AudioFuzz sat down with IOLA to ask her some questions. Her interview can be read below. What a great interview; what a great artist.
1. How long have you been playing music? When was the first time you performed live, and what did you perform?
I have been performing since I was 4 or 5 years old. An early performance that stands out in my cloudy memory, was when, in kindergarten, my Cartoogechaye Elementary School principal, Mr. Fouts, took a portable record player and me down the long, scary hallway to the 6th graders’ classroom; and, he had me sing to them– probably something patriotic, I can’t remember. I think it was to see if I could handle the pressure. Mr. Fouts also headed our school’s performing group, “The Heelclickers”. I guess that that was possibly an audition for the group?! We would travel around the east coast doing clogging routines and a few kids, including me, would sing solos in-between dances. I would perform country songs written by my late-grandmother, Cherry Sue Jackson. But, playing an instrument and singing at the same time, is really new to me. I started out by playing a few shows, singing and playing the keyboard, with the band Housekeeping, in 2012. I began learning the guitar and my music project, IOLA, in 2013.
2. Who were your main influences growing up? Who do you listen to now?
I was intensely obsessed with Tori Amos growing up. I couldn’t get enough. Pre-internet hitting my hometown, my father would search out bootleg cds of her music for me, when he traveled for business. It was the coolest gift ever! I was also deeply drawn to Nat King Cole and Woody Guthrie. These days, I listen to Perfume Genius and Sturgill Simpson the most– vinyl and live.
3. You have lived in some diverse places (Norway, North Carolina, Brooklyn). What do you think youbrought away from those places that affected your work?
I only lived in Norway when I was a baby. But, I visit as frequently as possible. It’s influence on my music would be creating a desire for something I don’t have/do now (my husband and I want to move there in about five years) and, I tend to write about longings in my songs. And, growing up in North Carolina has affected me in ways I discover every day. Feeling like a bad person because of lots of religious pressure and curiosity, really screwed with my head when I was little. And, it seems like I can’t stop being inspired by those past memories. On the other hand, there were many wonderful things about my hometown that I like to bring into my songs– including kind people and the nature that was around me. And, finally, Brooklyn sneaks into my songs mostly through people that I have met here who I have secretly hidden deep in song verses. Awesome people along with a small scattering of huge, monster-jerks.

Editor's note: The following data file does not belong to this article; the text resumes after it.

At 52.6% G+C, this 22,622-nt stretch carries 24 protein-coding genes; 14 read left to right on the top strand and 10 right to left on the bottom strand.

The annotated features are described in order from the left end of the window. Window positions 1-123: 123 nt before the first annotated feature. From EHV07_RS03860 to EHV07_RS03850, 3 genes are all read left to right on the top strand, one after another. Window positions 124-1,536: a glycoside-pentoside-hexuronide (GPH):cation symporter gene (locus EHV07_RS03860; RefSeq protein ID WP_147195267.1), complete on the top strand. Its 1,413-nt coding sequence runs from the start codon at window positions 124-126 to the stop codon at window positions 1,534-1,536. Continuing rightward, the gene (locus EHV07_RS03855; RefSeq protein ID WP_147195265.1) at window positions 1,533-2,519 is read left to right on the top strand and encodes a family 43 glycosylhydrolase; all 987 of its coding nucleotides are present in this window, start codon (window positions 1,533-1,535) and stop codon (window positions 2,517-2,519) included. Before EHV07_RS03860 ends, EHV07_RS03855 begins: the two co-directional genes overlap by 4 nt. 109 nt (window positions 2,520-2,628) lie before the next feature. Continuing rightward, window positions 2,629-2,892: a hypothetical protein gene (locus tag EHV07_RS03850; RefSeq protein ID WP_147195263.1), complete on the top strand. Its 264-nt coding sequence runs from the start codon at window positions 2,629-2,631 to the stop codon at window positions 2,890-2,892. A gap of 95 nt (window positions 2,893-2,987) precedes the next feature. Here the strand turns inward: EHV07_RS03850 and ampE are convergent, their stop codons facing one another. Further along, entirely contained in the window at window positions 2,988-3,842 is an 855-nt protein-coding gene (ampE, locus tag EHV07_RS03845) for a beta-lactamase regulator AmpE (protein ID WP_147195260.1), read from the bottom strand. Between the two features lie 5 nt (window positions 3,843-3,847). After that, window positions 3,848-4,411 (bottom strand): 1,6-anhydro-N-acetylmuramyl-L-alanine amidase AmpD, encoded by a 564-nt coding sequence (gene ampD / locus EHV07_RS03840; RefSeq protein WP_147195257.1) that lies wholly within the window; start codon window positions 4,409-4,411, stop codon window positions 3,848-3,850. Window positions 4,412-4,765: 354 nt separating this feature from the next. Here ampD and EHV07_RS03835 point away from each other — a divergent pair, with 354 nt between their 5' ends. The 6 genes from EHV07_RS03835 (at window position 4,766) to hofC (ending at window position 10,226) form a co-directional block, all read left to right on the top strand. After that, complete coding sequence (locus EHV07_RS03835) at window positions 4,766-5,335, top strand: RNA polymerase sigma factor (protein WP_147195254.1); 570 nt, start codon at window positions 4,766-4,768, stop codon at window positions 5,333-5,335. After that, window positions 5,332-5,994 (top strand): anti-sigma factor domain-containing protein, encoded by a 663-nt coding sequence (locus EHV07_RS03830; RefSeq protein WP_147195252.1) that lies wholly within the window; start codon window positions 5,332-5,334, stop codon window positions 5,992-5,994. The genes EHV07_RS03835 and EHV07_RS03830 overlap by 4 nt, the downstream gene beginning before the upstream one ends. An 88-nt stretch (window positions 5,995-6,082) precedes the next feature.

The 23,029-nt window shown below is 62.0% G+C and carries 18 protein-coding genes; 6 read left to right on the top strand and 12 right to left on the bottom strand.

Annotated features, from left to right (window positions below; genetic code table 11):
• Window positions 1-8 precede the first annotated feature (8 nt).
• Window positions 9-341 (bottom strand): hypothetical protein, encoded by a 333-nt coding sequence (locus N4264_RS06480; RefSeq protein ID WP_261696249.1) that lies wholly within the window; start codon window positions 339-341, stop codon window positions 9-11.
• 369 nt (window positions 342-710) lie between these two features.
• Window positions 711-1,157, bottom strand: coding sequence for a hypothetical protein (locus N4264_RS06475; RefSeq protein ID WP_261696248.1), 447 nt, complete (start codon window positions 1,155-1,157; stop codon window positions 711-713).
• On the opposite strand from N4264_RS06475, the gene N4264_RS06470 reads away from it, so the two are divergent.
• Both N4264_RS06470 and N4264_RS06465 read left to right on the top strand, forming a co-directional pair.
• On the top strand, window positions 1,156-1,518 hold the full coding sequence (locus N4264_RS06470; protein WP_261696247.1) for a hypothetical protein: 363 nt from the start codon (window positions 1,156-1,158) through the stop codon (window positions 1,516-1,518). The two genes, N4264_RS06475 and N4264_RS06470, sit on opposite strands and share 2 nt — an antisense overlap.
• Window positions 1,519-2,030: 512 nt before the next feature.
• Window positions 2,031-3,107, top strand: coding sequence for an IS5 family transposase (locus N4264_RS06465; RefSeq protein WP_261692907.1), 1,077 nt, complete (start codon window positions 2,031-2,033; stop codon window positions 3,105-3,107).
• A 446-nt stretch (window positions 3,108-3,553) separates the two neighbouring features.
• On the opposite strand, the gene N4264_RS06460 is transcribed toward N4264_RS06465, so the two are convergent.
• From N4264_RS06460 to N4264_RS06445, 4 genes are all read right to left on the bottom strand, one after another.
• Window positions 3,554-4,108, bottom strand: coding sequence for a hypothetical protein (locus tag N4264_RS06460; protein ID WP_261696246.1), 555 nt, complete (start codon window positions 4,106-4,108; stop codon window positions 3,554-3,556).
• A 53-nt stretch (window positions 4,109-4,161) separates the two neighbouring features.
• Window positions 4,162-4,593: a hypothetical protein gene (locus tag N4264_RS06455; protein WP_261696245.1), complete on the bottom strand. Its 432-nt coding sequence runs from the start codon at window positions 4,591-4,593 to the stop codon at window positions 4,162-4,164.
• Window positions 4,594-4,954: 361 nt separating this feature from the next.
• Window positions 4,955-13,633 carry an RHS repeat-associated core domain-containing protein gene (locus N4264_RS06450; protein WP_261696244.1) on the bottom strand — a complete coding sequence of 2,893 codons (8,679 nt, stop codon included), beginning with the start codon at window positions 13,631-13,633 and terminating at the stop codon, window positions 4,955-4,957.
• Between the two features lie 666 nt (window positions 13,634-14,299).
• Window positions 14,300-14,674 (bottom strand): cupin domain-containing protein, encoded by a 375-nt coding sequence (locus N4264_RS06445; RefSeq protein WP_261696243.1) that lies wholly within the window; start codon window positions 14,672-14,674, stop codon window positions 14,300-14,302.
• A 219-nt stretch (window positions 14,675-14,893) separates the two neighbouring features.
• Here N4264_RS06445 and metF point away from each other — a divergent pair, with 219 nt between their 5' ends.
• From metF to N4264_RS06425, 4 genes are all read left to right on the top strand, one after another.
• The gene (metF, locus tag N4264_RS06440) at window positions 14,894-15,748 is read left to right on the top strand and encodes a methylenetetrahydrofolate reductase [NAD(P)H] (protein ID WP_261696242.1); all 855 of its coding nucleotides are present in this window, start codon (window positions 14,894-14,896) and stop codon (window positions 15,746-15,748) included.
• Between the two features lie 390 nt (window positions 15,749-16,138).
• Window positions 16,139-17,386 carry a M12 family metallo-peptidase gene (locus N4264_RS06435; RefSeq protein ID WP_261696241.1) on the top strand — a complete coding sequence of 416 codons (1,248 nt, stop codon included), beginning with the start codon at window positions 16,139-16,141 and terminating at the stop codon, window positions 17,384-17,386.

4. What do you prefer; playing live or studio work?
I prefer playing live. I have recently really switched things up with the sound of my live show; and, I am excited to debut the line-up sometime next month. But, I LOVED recording my album at Kutch1 Studios with Mike Kutchman– he is the best.
5. Do you read a lot? Who are some of your favorite writers?
I 100% do not read enough these days. I feel like all of 2014 I was drowning in Stephen King’s IT and couldn’t get out of it– what a dark book! My favorite book that I read recently was George Saunders’ The Tenth of December- because it was amazing and freaky-weird. I enjoy reading Haruki Murakami, too. At the moment, I am reading The Mists of Avalon via a girlfriend’s recommendation– needed an adventurously-fun read.
6. This might not be a fair question, but was it troublesome combining your fundamental background with TM? Being raised in a very fundamentalist congregation, I feel some confusion between who I am and who “they” wanted me to be.
Oh wow. Fabulous question. And, I would LOVE to talk to you more about your experience sometime. If I had been raised within a fundamentalist congregation, I might have ended up becoming a recluse deep in the woods of Smoky Mountains or something– I am very sensitive, and, when I was younger, I was a huge pushover. My family raised me in the slightly-more-liberal Episcopal Church. But, even living in a more conservative community with my peers growing up religiously conservative, was difficult for me to juggle in my head. So, Transcendental Meditation hasn’t really been hard for me to bring into my life. It is purely a tool for getting me to calm myself down, release stress, and, therefore, allow my creative thoughts– that are often choking in a fog of worrisome-nonsense– some space to grow.
7. Are you going on tour soon? Please come to Pittsburgh.
Oh, thanks! I do hope to plan touring very soon. And, would love to head to Pittsburgh! I got married two weeks ago and just started a couple new jobs (I work as an Angioplasty Specialist in cardiac procedures in hospitals); but, soon I will be settled enough to get to organizing my on-the-road plans! Will keep ya’ll updated, for sure!
8. Is there anything else you want your fans to know about you? If you were a wild animal, what would you be?
Well, all my friends know that I am a huge tea-party person. I love to have people over for tea and bake treats etc. One day, I plan to open a little tea house…probably in the distant future and definitely not in NYC. I also love making fabric art. And, if I were a wild animal I would be a gazelle– I love
their grace, speed, and horns.